Getting your family finances in order is a great thing but most of us do not do it until we are forced to by a life event such as the birth of a baby, an upcoming wedding, financial audit, divorce or a natural disaster. You can see our family is productive because of tips like these. Fortunately, getting your family finances in order in 2017 is not a difficult task.
Here are simple tips to help you.
- Commit yourself
The first thing that you should do is commit yourself to get your finances in order and follow through.
- Request for a credit report
Most people are not concerned with their credit report until they are denied credit. Since your credit history plays a major role in so many areas, you should review your credit report at least once a year.
Upon receiving the report, thoroughly look for any mistakes and if there are contains any, contact the credit bureau to have them corrected. This way, you will qualify for a high limit when need be.
- Create a budget and stick to it
Though difficult to stick to, having a budget is a vital step into getting your finances in order. In notebook, write down all your fixed monthly expenses as well as the non fixed expenses such as entertainment, meals out, clothing and other flexible purchases. This helps you to understand where your money goes and where you can cut back.
After making the budget, be sure to stick to it. Every time you purchase something, write it down including the cost then at the end of the month, compare your actual spending with your budget and see where you may have gotten off track.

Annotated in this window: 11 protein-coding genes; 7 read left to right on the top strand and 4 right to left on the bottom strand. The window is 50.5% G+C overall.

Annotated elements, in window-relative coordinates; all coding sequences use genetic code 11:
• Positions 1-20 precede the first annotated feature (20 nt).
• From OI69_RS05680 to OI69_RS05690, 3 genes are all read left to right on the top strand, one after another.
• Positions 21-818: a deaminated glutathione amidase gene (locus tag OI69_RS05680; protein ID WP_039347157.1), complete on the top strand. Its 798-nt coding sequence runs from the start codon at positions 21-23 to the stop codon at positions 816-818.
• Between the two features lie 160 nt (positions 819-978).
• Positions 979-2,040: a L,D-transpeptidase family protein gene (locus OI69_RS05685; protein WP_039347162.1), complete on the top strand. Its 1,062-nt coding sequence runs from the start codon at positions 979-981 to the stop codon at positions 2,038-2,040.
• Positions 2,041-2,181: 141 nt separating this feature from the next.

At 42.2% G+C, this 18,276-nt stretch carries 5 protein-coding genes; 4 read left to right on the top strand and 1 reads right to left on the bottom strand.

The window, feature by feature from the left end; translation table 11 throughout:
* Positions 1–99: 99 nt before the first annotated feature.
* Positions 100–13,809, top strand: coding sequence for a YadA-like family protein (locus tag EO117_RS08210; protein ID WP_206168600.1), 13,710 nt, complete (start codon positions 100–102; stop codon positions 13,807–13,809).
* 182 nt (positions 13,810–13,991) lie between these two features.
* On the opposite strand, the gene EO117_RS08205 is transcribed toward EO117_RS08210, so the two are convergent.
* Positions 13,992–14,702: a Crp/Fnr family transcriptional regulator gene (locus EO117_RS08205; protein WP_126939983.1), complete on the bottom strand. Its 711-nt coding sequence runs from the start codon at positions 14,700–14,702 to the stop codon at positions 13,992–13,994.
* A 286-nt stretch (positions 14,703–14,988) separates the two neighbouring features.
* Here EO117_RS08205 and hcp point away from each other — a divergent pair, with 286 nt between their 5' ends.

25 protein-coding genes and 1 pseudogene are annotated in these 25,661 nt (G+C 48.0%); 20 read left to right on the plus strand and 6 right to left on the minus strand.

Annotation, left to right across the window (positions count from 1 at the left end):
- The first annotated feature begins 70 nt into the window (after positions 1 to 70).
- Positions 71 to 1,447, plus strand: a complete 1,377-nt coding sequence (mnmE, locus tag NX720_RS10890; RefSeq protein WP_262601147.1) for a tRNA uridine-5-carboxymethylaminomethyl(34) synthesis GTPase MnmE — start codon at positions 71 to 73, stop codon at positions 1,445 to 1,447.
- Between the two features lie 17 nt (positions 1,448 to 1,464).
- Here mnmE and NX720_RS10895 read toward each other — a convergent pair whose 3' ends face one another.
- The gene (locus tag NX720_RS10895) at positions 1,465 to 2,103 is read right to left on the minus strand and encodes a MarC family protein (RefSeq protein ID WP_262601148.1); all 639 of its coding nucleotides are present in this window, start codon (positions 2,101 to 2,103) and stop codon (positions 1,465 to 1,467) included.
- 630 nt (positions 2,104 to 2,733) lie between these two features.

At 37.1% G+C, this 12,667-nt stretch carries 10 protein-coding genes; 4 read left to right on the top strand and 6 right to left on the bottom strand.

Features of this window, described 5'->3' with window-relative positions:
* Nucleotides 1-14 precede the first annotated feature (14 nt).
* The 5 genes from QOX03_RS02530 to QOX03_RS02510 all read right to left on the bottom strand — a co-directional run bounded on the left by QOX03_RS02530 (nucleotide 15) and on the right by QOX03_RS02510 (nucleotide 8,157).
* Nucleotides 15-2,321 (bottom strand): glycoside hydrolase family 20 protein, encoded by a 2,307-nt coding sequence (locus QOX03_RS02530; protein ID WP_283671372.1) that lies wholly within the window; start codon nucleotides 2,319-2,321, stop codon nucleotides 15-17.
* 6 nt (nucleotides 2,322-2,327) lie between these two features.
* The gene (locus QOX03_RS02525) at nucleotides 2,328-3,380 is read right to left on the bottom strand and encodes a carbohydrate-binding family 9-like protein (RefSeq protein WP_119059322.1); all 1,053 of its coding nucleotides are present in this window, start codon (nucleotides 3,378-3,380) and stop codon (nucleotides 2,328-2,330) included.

- Reduce your debt
Another difficult yet important step to getting your family finances in order is consolidating your debts and paying them. Transfer the balances to a single card with low annual percentage rate (APRs) to make it easy to track the debt. Destroy the other credit cards to prevent the temptation of using them and try to pay at least double the minimum amount plus the finances charge every month.
Use debit cards or cash to make all purchases and if you do not have money, then do not buy it.
- Set Up an Emergency Fund
Before you begin worrying about investments and retirement plans, you should first have an emergency fund. The rule of thumb for savings is to have at least three months’ worth of cash for an emergency fund but with the tight economic times, it can be hard to do.
If you are short on cash, try setting aside every five dollar you get into box or even emptying all the change in ajar at the end of the day. Better yet, open a special account and write yourself a check of about $50 every time you get paid. The money will add up over time and will come in handy during emergencies.
- Analyze your insurance coverage
Disasters like hurricanes, tornadoes, floods and fires can strike any time. Therefore, it is important to ensure you have renters insurance if you rent or homeowners insurance if you own a home.
Life insurance is also great as it ensures your debts are covered in case anything happens to you.
- Find a financial mentor
Money management is challenging but a good financial mentor will guide you and help you make smart financial decisions.
He or she will analyse your budget and spot leaks where you are spending more money than you should, suggest the right financial steps to take such as how much of your income to invest, how to save for your child’s college education and how much you will need for retirement as well as inspire you.
A financial mentor should be doing well financially. Therefore, by looking at his finances, you will feel inspired and with his guidance, some day, you will be doing well financially as well.
- Make a Will
Making a will is especially important if you have children. It helps to distribute your assets as well as prevent dispute if you pass on.
If not a will, you can draw up a list of all your physical properties including cars, home, jewelry and the non physical assets such as policies and bank accounts as well as debts then select a responsible administrator who will make all decisions on your behalf after you pass on.